You can choose between a seed base or pellet base diet for your lovebird.   Whatever you choose, it is vital that fresh fruits and veggies be part of that daily diet.   Apples, blueberries, blackberries, broccoli, cabbage, kale, carrots, parsley, and spinach seem to be favorites of lovebirds. It is important that all fruits and veggies are washed to remove any pesticides or chemicals.   Chopping the mix into small bits will make it easier for the birds to eat, plus you can refrigerate the extra in an airtight container for use during the rest of the week.  

GROOMING

Lovebirds like to bathe frequently. They will bathe in their water dishes if they are able. Use a shallow dish with inch of room temperature water in it 3 or more times a week for bath time. Some like to be misted with lukewarm water, some do not. Regular bathing helps keep their feathers in good condition.  

BEHAVIOR

Lovebirds are very social, just like other parrots. They will need lots of time spent interacting with you on a daily basis. Some lovebirds talk, some do not. They are noisy and what you will hear often is a variety of chirps, cheeps, peeps and squeaks. Lovebirds can be trained to do tricks and are very active.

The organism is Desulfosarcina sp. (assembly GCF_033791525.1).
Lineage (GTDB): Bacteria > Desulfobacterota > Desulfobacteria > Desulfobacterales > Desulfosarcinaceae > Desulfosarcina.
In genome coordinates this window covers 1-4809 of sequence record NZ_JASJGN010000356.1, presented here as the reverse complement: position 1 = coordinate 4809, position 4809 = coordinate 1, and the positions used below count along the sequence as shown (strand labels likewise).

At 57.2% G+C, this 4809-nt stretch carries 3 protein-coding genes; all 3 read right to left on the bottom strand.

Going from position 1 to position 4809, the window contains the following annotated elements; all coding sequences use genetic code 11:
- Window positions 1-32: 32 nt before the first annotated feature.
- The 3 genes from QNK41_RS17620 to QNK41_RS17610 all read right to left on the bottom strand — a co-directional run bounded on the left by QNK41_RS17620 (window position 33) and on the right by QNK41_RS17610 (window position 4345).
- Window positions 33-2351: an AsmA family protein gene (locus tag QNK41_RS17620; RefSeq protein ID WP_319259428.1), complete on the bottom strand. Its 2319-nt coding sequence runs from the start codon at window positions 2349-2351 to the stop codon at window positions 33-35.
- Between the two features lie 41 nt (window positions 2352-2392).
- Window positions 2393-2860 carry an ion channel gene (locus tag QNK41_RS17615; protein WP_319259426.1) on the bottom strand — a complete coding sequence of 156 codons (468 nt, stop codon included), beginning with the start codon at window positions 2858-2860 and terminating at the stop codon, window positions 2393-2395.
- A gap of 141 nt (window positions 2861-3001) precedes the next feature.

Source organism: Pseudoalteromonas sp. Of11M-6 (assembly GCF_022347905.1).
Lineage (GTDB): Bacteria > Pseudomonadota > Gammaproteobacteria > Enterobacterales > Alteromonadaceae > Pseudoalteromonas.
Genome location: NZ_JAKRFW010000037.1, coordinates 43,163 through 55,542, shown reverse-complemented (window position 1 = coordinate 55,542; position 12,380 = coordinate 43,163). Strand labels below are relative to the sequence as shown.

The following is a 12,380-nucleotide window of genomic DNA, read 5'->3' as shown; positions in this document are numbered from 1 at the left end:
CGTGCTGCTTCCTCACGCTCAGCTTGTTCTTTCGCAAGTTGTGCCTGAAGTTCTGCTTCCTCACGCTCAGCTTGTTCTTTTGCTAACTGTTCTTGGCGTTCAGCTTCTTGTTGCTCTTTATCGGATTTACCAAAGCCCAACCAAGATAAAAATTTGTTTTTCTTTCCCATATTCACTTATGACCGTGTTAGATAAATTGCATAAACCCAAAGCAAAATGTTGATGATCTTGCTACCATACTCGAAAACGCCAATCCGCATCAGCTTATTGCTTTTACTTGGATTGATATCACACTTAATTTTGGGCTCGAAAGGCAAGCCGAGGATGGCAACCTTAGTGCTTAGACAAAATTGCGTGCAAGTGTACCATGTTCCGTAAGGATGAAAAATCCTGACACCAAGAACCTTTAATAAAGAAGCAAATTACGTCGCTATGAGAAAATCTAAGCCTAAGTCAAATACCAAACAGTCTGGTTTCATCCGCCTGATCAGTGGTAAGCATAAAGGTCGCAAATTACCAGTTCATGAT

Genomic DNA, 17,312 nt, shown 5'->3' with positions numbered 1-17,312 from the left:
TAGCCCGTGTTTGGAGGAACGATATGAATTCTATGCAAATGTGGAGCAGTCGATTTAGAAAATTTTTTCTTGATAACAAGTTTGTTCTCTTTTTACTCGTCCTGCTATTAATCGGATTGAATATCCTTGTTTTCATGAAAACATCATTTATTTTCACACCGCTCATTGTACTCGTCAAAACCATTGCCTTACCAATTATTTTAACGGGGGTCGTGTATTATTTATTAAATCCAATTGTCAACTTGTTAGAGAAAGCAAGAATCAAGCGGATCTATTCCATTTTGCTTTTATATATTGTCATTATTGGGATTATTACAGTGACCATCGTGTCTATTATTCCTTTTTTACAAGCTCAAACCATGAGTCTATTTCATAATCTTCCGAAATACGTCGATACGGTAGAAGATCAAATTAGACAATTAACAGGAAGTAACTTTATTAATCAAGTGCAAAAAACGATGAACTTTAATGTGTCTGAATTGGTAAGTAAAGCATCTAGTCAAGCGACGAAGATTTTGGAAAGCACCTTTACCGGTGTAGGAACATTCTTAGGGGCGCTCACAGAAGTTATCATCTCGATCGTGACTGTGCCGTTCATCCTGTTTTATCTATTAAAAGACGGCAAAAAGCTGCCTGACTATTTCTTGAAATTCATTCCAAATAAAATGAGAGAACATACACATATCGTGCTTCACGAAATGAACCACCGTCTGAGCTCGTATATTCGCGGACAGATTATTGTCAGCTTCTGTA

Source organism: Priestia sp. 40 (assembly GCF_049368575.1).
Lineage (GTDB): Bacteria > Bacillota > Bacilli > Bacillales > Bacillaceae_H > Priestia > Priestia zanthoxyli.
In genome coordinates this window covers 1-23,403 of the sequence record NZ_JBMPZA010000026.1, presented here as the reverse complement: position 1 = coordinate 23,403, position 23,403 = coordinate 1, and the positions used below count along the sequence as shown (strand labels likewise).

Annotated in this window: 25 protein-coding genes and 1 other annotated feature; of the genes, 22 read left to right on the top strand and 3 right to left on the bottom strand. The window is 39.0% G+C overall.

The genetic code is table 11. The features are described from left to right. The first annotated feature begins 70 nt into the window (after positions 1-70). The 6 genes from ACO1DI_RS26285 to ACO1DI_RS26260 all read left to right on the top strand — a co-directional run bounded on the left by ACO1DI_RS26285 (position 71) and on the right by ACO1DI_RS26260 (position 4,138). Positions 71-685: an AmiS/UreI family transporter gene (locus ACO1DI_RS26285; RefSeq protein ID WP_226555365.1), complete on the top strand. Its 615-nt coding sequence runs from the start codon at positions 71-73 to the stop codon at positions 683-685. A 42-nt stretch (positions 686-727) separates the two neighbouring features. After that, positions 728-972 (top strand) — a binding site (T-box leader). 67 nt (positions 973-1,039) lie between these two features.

SIGNS OF ILLNESS

Changes in behavior, ruffled feathers are ruffled, sits with eyes closed, watery or dull eyes, runny nose, sleeps a lot, tail bobbing, excessive scratching, sneezing or odd breathing. Any change in droppings could indicate a trip to the vet is needed.

Taking care of your Cockatiel:

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BASIC CARE

Cockatiels are social creatures, a characteristic that makes them such good pets. They are not good ornamental birds and should never be kept alone if the owner does not intend to interact with the bird. Strong emotional ties are essential for a cockatiel to lead a happy existence. If you want beautiful birds to enjoy from a distance, finches are a great choice. They go about their business without the need for much interaction and they will brighten your day with their beauty and antics.

A wild cockatiel lives as a member of a flock and wanders with it in search of food. They are indigenous to most of Australia and tend to be seen most where grassland and forested areas converge. They roost and nest near water and tend to choose for nesting cavities of trees that are standing in water or near it.